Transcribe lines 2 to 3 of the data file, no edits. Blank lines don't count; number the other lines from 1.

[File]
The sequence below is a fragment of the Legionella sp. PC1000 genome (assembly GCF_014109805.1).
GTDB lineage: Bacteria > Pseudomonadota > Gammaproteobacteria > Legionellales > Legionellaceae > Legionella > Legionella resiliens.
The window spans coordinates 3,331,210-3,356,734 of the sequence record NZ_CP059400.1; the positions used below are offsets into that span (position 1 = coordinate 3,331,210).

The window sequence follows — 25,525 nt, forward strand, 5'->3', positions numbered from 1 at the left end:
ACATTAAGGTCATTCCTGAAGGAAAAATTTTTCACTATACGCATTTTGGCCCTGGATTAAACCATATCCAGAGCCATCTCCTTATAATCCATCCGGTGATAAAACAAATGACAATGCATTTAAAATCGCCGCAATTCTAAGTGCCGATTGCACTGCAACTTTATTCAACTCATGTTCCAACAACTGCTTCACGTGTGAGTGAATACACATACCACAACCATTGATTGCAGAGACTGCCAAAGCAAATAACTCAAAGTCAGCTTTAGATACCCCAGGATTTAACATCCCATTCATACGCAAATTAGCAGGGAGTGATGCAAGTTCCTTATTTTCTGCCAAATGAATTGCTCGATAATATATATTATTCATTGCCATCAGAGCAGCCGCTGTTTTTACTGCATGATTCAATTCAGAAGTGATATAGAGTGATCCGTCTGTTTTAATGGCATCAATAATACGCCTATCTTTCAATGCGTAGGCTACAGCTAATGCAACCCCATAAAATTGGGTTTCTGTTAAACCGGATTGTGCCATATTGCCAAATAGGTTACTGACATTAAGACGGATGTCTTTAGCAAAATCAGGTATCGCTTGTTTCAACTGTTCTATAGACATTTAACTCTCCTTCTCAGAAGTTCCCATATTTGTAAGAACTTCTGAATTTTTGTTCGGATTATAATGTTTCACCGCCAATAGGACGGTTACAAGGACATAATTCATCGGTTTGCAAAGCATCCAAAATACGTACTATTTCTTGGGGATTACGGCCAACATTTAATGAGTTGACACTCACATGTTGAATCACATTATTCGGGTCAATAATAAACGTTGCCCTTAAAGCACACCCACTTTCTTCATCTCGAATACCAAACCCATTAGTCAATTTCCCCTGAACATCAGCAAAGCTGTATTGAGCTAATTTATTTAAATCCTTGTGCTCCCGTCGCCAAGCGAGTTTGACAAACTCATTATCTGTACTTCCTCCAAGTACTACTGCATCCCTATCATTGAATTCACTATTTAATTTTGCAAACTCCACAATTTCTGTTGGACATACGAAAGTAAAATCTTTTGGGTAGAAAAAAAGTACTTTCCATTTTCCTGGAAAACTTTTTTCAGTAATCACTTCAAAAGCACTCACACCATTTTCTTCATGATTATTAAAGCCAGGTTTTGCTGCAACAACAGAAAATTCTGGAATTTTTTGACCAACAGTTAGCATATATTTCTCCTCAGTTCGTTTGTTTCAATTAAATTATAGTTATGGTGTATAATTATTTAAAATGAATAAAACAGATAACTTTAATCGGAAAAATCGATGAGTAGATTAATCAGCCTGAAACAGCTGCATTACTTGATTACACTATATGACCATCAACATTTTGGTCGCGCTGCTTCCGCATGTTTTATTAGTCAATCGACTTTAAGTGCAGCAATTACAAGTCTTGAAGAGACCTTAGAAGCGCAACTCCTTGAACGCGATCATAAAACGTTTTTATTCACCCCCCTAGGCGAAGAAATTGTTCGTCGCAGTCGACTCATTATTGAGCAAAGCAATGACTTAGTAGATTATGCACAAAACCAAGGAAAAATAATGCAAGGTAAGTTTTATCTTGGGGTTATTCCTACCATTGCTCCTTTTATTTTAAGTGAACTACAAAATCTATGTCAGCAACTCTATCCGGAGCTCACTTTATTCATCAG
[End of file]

GTDB lineage: Bacteria > Pseudomonadota > Gammaproteobacteria > Legionellales > Legionellaceae > Legionella > Legionella resiliens.
The window spans coordinates 3,331,210-3,356,734 of the sequence record NZ_CP059400.1; the positions used below are offsets into that span (position 1 = coordinate 3,331,210).